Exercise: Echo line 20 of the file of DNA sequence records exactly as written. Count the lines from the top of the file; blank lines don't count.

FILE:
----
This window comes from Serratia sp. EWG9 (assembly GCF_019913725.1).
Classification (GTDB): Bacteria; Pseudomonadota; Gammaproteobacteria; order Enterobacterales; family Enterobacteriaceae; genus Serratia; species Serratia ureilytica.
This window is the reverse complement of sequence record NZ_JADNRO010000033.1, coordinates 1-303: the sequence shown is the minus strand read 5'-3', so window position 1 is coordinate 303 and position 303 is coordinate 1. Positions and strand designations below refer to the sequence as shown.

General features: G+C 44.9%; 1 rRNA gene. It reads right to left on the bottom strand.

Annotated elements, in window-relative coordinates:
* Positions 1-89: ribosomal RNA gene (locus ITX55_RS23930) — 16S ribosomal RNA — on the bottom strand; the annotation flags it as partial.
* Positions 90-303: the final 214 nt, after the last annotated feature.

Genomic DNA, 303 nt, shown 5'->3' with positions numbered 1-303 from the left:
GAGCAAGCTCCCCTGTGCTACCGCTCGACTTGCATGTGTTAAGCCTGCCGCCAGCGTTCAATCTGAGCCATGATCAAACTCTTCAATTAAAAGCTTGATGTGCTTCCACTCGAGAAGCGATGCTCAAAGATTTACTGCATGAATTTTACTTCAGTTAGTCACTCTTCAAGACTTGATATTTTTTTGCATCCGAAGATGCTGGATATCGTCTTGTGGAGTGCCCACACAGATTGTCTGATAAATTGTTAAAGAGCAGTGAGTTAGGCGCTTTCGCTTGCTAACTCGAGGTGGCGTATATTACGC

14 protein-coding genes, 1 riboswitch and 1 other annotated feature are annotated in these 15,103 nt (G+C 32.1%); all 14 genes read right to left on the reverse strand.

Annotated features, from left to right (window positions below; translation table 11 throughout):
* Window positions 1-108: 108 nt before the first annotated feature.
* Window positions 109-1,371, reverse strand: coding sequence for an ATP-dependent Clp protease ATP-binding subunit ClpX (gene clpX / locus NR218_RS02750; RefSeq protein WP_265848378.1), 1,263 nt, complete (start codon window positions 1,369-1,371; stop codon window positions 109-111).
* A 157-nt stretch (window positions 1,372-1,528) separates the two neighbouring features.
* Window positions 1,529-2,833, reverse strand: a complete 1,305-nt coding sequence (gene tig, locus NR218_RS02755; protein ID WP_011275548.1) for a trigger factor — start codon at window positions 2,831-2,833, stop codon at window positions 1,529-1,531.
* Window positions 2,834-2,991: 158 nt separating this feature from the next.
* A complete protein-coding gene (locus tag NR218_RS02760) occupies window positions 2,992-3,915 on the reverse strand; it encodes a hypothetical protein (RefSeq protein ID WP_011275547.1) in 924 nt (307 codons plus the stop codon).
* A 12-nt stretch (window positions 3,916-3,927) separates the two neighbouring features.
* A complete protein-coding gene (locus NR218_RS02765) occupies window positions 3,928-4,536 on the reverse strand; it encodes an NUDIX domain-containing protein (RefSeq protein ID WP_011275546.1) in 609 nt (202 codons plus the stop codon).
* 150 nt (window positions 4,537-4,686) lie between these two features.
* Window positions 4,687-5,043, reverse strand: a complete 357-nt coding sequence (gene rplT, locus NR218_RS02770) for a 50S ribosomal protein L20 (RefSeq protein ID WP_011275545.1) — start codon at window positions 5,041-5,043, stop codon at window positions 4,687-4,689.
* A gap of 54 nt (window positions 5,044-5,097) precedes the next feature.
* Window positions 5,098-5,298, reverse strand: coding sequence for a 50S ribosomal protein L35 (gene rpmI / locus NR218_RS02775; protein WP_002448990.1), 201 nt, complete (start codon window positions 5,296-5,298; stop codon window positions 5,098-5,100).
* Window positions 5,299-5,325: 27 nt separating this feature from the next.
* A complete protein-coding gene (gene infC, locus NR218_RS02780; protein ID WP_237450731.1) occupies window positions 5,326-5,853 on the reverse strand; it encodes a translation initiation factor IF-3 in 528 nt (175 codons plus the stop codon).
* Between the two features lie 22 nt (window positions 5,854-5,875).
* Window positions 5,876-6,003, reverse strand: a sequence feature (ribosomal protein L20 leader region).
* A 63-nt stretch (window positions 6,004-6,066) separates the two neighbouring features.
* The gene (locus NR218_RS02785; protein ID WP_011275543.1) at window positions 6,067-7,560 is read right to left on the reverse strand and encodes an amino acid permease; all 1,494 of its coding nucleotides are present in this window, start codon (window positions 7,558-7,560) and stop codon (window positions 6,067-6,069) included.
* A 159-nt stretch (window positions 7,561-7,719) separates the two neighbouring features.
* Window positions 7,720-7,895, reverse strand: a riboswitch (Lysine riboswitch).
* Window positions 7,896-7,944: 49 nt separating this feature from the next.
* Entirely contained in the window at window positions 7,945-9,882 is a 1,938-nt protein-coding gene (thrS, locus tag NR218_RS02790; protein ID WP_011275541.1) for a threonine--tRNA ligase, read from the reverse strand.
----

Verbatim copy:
* 150 nt (window positions 4,537-4,686) lie between these two features.